Pacific Blue tang aquaculture breakthrough
Pacific Blue Tang (Paracanthurus hepatus) juveniles – 55dph. Approximately 25mm long (slightly larger than a quarter). Blue and black coloration developing. No yellow yet. Photo by Tyler Jones.
Craig Watson, director of the University of Florida Tropical Aquaculture Laboratory, wrote an outstanding article for Reef to Rainforest about the history of this exciting breakthrough. A lot of progress has been made with ornamental marine fish aquaculture in recent years. Our heartfelt admiration for all the good people and companies who have made these successes possible.
Below is the joint statement by Rising Tide Conservation and the University of Florida Tropical Aquaculture Laboratory:
Rising Tide Conservation and the UF Tropical Aquaculture Lab Announce Ocean Conservation Breakthrough Success Raising Pacific Blue Tangs "Dory Fish"
Rising Tide Conservation in partnership with the University of Florida announces the first successful culture of Pacific Blue Tang fish, the species known as the character “Dory”. This major breakthrough is an advance in reef conservation and a key step forward in aquaculture of marine ornamental fish. Until today, all Pacific Blue Tangs were collected from reefs primarily in Indonesia or the Philippines. Aquacultured tangs from these trials are not currently for sale. It is expected that a small number of these “first blue tangs” will be available for sale in August or September.
Dr. Judy St. Leger, president of Rising Tide Conservation states “This is a new chapter in ornamental fish aquaculture. Both display aquariums and fish hobbyists can now choose where many of their fish come from. Collecting reef fish is a complex issue with both positives and negatives. Having aquaculture alternatives can benefit fish, people, and reefs.”
This major breakthrough is a key step forward in aquaculture of marine ornamental fish. Until today, all Pacific blue tang fish were collected from reefs primarily in Indonesia or the Philippines.
The advance was made possible by the efforts of a committed team of biologists including Eric Cassiano and Kevin Barden at the Tropical Aquaculture Laboratory of the University of Florida in Ruskin, Florida. The laboratory is directed by Craig Watson and Dr. Matt DiMaggio oversees integration with Rising Tide Conservation. Rising Tide Conservation identified this species as one of conservation interest for aquaculture in 2010.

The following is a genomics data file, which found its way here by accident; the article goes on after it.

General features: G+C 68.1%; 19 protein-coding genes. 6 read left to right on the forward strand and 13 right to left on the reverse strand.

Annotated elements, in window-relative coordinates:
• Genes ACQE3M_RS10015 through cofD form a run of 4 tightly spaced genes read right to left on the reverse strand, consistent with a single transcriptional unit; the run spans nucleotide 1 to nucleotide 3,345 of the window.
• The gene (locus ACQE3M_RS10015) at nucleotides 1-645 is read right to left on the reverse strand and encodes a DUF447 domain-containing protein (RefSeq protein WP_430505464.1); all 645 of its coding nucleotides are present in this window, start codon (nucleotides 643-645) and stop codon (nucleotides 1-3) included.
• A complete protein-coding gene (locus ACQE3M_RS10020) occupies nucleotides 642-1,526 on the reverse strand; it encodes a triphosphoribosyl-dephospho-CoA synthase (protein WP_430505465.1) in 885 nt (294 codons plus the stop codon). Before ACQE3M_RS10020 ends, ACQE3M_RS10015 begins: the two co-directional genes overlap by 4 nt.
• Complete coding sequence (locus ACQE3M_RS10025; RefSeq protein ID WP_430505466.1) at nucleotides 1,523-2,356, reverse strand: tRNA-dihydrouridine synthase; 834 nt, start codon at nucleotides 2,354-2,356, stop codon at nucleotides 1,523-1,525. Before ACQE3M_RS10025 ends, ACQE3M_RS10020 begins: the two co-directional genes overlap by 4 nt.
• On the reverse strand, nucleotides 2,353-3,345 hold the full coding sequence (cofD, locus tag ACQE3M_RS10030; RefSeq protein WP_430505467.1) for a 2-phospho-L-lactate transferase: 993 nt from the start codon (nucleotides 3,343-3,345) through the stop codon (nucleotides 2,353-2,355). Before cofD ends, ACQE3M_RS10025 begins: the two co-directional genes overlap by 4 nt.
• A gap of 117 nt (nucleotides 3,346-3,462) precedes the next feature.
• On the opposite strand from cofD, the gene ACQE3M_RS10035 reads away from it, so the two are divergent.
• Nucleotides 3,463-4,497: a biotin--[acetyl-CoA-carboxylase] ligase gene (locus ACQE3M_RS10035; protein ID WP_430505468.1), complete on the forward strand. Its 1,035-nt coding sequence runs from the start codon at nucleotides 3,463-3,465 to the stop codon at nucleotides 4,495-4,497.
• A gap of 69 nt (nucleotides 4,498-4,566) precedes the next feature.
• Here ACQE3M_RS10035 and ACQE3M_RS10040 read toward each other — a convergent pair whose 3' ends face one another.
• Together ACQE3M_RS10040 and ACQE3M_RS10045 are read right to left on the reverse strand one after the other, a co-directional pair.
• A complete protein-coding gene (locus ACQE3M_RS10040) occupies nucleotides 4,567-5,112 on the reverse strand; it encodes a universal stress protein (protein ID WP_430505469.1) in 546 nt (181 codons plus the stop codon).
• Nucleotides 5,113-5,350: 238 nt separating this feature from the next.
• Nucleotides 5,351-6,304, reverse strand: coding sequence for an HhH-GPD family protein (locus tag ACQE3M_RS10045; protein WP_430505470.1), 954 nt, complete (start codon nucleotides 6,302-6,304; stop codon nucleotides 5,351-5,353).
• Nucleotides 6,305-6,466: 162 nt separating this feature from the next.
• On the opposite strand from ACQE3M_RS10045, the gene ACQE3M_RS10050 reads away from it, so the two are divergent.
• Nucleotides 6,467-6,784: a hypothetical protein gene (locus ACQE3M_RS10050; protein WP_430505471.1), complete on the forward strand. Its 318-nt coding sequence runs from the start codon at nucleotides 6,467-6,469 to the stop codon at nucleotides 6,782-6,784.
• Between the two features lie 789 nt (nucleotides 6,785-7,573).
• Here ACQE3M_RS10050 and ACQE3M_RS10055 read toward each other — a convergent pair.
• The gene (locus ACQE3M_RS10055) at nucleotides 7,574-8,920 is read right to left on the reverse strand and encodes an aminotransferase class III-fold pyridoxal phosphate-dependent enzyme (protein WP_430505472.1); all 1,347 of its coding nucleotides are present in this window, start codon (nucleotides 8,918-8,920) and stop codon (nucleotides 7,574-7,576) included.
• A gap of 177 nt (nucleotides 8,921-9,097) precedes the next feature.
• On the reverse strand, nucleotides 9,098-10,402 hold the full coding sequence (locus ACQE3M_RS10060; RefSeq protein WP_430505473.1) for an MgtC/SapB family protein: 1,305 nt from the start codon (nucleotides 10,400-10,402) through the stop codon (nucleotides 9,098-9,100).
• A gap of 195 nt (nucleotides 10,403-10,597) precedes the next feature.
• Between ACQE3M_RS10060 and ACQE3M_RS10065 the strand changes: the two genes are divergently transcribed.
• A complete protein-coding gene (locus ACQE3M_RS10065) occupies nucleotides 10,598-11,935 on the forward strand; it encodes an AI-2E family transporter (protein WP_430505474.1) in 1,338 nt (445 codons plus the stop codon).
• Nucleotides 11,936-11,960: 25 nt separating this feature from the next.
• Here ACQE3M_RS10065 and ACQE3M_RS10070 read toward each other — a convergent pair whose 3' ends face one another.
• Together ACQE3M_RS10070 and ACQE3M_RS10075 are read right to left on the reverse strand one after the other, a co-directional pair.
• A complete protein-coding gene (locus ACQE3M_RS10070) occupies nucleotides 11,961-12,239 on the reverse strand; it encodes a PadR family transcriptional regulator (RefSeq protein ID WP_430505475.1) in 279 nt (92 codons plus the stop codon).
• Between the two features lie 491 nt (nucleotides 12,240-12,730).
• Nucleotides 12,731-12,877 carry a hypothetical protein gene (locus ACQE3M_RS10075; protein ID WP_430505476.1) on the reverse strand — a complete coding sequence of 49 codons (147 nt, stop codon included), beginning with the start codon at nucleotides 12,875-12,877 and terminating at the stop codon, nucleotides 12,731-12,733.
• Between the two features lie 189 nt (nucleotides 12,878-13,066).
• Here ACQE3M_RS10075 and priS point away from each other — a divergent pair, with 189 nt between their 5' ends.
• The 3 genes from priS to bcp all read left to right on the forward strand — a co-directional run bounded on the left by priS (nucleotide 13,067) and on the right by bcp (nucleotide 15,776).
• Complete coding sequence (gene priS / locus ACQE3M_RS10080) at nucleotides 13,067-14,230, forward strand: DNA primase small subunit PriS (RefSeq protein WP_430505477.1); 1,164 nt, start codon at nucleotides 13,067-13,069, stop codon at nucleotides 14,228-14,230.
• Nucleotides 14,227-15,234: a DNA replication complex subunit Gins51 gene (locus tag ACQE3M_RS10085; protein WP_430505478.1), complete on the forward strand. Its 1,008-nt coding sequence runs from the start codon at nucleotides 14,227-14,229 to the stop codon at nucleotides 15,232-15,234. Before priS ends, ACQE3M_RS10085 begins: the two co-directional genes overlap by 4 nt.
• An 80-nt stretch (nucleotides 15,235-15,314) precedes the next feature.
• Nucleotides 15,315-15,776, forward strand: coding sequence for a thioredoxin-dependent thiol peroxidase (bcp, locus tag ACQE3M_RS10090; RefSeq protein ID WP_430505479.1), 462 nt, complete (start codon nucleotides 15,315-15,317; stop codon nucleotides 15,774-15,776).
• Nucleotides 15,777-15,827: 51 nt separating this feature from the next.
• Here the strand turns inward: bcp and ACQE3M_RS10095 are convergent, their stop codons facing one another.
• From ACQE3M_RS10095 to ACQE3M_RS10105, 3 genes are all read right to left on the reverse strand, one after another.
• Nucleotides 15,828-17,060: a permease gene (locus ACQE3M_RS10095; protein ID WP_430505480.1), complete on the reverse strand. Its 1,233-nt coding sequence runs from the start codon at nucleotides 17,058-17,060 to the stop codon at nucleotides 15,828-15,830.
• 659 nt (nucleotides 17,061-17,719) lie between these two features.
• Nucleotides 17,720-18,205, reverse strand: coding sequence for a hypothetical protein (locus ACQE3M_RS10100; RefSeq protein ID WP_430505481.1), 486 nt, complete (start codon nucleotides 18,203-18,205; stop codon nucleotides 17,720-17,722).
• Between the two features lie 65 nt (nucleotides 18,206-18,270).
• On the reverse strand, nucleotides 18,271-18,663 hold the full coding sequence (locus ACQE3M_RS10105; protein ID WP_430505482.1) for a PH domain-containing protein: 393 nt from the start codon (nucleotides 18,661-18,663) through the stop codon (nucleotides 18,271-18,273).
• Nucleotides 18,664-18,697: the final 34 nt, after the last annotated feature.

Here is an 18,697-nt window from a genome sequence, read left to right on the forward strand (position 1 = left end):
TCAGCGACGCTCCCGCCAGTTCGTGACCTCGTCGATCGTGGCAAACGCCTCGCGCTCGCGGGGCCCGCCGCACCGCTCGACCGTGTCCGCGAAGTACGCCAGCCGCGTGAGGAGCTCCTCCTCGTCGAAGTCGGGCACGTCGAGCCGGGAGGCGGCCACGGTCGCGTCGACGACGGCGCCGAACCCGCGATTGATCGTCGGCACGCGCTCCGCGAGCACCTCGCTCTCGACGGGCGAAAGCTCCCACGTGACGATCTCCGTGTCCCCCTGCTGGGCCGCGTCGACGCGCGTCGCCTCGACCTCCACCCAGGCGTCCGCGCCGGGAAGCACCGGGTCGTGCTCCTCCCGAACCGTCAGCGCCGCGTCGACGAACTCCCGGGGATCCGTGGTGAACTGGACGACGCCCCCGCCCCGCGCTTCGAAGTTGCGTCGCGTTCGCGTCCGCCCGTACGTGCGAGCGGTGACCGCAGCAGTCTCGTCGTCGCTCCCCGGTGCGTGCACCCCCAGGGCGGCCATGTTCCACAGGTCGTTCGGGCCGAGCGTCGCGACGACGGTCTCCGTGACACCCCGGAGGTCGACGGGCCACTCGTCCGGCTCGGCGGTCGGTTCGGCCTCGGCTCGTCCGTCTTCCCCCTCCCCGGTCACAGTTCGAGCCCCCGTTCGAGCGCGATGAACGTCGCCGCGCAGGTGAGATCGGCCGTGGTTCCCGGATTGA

Craig Watson, director of the University of Florida Tropical Aquaculture Laboratory commented “This team is a can-do part of Rising Tide Conservation. We are committed to improving the science of raising fish and we are proud to be part of the Rising Tide program. Our folks are a successful team because of their knowledge, commitment, and ability to work with others to reach a common goal. Eric and Kevin gave up their weekends and holidays this summer to make this happen. I could not be more proud of them than I am today.”
Efforts have been underway to develop techniques for rearing this fish in both Florida and Hawaii at the Oceanic Institute of Hawaii Pacific University. Dr. Chad Callan of the Oceanic Institute commented, “The basis of Rising Tide Conservation is communication and sharing. This breakthrough came, in part from methods for propagating yellow tang here in Hawaii. We expect many more species to be successfully produced using the techniques that made these two iconic tangs possible.”
Get the whole story from our Facebook page:
Pacific blue tangs (Paracanthurus hepatus) are marine fish that have a broad natural distribution in the reefs in Indo-Pacific ocean regions. They are popular in both home and display aquaria – but they are not a pet for everyone. They have special feeding requirements and can grow up to 1 foot or more in length. They require a large, 100 to 200 gallon, well-balanced marine environment to thrive. For more information on how to care for saltwater and freshwater fish visit any of the following websites: http://www.myrightfish.com, http://www.liveaquaria.com or http://www.petco.com/fish.
The blue tangs from these trials are not currently available for sale. It is expected that a small number of these “first blue tangs” will be available in August or September. On day 52 post hatching, the first “baby Dory” was photographed, not on an IndoPacific reef, but in a greenhouse in Ruskin, Florida.
About Rising Tide Conservation:
Established in 2009, Rising Tide Conservation is non-profit entity dedicated to coral reef conservation. The program develops sustainable aquaculture alternatives to collecting marine ornamental fish from reefs. Rising Tide is composed of integrated stakeholders from the public aquaria and zoo communities, research institutes and universities, tropical fish producers, wholesalers and retailers as well as numerous businesses and organizations in the hobby fish industry. Research facilities include the University of Florida and the Oceanic Institute of Hawaiian Pacific University. Major funding stakeholders include the international retailer, Petco and the SeaWorld-Busch Gardens Conservation Fund. For more information, go to http://www.risingtideconservation.org
About the Tropical Aquaculture Laboratory of the University of Florida:
Established in 1996 the Tropical Aquaculture Laboratory is part of the University of Florida’s Institute of Food and Agriculture Sciences, and falls within the School of Forest Resources and Conservation. Its primary mission is to provide scientific research and extension support to Florida’s unique ornamental fish industry. Located in Ruskin, the lab includes both indoor and outdoor research facilities on a 6.5 acre fish farm, a disease diagnostic lab, and partners with the USDA and Hillsborough County Community College which operate out of the facility. Go to tal.ifas.ufl.edu for more information.